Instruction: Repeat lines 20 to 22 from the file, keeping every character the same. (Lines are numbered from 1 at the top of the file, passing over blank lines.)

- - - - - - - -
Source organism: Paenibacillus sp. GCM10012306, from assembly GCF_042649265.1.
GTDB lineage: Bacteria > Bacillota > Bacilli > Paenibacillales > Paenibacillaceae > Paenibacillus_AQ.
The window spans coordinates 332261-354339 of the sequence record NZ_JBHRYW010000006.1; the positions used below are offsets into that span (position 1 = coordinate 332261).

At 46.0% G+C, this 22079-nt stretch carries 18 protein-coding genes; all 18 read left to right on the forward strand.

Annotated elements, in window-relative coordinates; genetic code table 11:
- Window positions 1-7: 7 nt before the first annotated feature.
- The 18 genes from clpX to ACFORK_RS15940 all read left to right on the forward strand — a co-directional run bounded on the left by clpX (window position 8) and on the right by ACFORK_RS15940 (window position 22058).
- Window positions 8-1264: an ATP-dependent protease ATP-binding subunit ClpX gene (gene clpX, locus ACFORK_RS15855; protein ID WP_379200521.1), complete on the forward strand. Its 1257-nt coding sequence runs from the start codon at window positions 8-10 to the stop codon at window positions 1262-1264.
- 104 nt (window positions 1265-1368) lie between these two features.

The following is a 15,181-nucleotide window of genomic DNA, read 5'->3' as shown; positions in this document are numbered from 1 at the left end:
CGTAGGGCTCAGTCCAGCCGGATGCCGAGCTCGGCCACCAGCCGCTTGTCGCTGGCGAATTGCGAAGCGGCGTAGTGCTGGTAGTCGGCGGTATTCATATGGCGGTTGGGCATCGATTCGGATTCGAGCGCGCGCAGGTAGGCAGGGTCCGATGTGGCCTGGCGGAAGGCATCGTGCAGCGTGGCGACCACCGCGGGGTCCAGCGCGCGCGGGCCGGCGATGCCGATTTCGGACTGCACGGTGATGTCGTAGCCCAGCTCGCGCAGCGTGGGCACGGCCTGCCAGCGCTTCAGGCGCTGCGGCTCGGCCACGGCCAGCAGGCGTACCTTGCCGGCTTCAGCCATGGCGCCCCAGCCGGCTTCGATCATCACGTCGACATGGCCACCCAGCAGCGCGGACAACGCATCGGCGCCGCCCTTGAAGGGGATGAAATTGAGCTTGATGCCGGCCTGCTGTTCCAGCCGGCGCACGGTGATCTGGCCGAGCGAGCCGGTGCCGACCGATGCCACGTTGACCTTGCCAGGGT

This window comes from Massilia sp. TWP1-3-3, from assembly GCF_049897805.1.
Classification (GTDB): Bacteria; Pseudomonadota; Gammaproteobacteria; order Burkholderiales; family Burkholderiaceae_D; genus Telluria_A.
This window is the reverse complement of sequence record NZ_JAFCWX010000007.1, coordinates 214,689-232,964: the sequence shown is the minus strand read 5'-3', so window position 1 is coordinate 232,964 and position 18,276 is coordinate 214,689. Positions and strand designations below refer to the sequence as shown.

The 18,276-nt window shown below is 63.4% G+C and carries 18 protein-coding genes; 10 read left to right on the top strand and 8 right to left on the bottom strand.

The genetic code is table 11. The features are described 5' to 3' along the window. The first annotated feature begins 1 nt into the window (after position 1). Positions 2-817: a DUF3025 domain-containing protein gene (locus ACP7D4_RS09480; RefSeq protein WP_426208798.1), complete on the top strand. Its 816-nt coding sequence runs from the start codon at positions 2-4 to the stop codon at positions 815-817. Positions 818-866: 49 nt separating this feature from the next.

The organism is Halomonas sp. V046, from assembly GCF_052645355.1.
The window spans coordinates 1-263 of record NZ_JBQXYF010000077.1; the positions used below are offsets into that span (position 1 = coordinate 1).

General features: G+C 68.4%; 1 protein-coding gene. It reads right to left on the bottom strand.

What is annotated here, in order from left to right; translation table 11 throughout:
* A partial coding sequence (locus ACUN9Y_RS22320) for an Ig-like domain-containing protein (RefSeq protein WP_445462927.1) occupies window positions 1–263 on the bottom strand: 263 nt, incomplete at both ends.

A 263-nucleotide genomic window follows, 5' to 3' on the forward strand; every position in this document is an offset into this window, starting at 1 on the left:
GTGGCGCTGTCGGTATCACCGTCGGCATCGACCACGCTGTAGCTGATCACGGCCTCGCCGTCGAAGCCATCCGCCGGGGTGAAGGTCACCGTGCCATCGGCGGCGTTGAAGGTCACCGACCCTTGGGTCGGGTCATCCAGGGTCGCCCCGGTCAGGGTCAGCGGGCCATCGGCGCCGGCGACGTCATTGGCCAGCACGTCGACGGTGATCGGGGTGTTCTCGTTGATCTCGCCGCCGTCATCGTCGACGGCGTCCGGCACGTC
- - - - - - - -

What is annotated here, in order from left to right; translation table 11 throughout:
* A partial coding sequence (locus ACUN9Y_RS22320) for an Ig-like domain-containing protein (RefSeq protein WP_445462927.1) occupies window positions 1–263 on the bottom strand: 263 nt, incomplete at both ends.

A 263-nucleotide genomic window follows, 5' to 3' on the forward strand; every position in this document is an offset into this window, starting at 1 on the left: